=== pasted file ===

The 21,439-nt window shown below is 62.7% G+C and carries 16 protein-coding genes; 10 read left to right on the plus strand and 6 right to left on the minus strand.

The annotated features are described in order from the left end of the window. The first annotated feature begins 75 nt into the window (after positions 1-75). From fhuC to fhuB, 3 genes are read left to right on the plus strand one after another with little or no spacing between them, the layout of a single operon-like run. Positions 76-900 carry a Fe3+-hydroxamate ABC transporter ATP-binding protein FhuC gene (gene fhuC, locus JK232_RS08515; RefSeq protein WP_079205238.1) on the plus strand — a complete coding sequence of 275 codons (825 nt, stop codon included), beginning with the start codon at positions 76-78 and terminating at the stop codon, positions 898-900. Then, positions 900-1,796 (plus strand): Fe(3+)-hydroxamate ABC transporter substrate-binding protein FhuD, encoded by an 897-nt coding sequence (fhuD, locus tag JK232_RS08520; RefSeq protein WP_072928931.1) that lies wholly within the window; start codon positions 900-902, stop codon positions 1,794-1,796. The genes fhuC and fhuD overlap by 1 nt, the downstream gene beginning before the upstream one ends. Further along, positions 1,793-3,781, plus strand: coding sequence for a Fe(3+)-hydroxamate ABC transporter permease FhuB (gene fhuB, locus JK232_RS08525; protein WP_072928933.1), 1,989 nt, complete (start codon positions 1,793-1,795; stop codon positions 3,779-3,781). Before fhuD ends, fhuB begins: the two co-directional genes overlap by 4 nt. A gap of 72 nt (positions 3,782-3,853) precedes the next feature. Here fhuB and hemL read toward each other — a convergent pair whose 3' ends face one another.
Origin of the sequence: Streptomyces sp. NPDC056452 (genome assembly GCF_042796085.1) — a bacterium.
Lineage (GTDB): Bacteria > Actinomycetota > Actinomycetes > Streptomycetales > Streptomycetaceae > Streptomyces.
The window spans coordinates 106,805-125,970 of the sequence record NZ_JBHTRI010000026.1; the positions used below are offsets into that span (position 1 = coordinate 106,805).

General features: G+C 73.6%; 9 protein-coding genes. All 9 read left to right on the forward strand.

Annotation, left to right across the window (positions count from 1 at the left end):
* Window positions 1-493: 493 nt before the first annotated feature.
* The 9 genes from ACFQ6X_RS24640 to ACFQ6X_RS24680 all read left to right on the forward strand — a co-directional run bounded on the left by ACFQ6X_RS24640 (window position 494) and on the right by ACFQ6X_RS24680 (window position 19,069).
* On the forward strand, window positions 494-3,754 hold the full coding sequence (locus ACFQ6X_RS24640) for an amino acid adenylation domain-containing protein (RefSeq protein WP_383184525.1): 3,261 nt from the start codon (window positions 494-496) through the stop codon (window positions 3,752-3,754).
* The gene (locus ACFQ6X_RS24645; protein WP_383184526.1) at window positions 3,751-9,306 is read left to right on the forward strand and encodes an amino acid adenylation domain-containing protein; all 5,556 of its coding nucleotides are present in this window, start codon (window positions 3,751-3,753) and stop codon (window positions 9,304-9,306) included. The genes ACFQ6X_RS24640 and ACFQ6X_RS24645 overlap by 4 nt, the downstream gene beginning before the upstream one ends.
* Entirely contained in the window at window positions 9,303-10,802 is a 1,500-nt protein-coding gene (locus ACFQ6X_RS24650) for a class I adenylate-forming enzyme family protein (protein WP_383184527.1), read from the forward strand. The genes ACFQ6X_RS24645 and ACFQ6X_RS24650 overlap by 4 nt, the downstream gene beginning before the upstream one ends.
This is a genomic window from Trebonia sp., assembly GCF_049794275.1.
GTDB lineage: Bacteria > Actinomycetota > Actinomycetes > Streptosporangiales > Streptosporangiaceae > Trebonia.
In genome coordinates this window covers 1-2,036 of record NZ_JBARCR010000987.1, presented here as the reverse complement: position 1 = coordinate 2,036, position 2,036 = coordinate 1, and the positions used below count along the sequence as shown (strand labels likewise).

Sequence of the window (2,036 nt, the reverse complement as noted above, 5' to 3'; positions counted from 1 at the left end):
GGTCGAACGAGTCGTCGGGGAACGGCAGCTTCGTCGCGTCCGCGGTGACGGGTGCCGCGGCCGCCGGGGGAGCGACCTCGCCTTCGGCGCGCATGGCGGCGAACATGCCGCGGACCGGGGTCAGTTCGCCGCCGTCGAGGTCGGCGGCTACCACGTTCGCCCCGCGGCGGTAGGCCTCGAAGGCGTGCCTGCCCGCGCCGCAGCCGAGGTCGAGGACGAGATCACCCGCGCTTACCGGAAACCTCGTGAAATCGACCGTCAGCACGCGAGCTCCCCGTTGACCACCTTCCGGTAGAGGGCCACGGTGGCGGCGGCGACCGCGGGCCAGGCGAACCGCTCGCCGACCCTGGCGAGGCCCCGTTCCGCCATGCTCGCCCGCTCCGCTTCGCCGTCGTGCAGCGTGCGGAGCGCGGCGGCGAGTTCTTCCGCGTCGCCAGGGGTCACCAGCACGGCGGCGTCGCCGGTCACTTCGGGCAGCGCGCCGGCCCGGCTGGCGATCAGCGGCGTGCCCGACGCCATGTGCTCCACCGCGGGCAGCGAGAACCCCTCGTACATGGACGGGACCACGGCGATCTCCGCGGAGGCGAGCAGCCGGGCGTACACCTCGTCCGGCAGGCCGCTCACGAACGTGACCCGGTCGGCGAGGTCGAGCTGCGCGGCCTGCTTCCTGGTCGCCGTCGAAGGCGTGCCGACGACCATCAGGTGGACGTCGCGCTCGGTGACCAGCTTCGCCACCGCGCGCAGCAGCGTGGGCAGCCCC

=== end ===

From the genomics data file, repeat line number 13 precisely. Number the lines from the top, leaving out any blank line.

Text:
This is a genomic window from Trebonia sp., assembly GCF_049794275.1.